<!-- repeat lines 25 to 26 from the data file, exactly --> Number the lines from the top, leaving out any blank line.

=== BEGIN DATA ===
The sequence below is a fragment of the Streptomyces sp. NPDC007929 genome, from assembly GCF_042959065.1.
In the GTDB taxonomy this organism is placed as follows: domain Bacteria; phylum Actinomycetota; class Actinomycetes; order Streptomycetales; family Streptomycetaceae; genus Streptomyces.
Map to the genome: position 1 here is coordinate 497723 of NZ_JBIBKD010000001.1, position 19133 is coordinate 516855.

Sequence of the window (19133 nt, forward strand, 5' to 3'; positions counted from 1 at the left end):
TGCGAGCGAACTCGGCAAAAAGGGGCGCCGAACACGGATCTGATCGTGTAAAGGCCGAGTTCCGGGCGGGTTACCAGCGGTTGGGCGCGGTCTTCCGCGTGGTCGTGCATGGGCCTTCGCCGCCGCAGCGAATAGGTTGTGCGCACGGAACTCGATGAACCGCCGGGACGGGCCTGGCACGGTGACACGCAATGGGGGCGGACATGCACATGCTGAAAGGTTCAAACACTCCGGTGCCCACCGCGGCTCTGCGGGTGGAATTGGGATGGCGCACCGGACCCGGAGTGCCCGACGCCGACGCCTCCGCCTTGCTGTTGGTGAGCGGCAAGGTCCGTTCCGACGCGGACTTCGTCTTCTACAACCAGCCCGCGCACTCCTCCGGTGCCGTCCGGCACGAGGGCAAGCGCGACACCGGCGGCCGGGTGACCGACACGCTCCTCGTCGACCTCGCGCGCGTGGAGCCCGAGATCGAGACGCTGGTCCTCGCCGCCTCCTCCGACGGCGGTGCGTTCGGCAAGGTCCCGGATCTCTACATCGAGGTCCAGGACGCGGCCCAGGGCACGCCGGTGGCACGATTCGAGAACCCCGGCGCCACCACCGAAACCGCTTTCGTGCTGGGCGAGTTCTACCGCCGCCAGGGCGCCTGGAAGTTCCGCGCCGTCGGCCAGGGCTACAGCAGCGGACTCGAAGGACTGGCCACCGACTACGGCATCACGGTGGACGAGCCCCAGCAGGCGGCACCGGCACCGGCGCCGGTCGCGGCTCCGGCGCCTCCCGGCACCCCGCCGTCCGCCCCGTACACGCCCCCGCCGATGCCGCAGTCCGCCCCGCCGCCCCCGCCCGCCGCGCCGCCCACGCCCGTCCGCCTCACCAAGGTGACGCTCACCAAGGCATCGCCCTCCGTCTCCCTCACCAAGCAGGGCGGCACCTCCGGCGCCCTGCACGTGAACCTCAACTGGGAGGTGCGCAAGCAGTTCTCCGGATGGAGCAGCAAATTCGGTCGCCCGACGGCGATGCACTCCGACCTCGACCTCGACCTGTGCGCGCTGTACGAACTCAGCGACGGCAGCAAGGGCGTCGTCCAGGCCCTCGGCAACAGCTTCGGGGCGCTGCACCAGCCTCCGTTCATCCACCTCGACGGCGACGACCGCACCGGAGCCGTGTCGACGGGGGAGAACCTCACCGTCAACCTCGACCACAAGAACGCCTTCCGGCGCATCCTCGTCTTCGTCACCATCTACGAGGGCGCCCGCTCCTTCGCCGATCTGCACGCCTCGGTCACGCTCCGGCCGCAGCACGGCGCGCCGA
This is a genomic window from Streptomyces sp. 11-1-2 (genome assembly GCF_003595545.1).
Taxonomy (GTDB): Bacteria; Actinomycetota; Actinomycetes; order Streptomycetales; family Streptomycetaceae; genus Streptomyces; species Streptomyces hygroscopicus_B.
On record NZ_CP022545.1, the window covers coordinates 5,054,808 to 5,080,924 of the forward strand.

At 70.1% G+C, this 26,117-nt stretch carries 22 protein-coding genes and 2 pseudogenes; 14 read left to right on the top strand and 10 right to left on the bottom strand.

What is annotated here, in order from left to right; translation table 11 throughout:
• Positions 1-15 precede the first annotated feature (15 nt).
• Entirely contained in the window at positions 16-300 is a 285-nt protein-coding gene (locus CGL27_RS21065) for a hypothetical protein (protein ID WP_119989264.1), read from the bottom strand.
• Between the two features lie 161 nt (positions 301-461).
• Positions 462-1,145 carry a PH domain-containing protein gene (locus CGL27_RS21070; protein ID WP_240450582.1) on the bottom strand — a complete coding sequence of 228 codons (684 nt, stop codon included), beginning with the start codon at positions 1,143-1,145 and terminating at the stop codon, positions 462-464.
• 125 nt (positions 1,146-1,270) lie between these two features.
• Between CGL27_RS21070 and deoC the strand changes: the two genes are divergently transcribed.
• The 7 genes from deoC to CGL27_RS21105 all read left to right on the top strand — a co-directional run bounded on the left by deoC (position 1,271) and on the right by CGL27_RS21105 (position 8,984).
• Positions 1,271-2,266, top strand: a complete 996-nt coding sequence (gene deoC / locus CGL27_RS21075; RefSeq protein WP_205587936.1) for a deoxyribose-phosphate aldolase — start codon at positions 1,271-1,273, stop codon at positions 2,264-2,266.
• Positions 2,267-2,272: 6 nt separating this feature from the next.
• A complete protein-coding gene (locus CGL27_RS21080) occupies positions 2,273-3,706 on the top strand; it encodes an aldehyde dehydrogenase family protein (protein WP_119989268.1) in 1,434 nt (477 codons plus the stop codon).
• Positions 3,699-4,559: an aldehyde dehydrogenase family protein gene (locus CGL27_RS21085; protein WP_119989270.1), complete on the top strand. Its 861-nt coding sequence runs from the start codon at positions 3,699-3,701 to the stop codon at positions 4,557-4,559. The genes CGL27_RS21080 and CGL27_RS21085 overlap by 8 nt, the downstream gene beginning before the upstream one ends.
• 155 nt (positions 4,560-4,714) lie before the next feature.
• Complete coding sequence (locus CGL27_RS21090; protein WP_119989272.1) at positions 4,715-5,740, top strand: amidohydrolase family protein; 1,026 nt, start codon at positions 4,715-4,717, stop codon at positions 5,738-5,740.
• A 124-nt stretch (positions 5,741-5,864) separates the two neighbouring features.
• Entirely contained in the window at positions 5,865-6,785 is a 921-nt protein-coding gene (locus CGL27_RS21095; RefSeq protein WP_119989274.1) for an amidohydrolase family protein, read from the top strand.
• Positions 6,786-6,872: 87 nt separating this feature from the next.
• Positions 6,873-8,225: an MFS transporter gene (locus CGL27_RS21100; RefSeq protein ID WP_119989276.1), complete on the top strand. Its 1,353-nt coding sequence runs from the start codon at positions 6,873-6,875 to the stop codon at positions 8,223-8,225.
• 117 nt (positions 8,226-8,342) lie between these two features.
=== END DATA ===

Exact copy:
• Entirely contained in the window at positions 5,865-6,785 is a 921-nt protein-coding gene (locus CGL27_RS21095; RefSeq protein WP_119989274.1) for an amidohydrolase family protein, read from the top strand.
• Positions 6,786-6,872: 87 nt separating this feature from the next.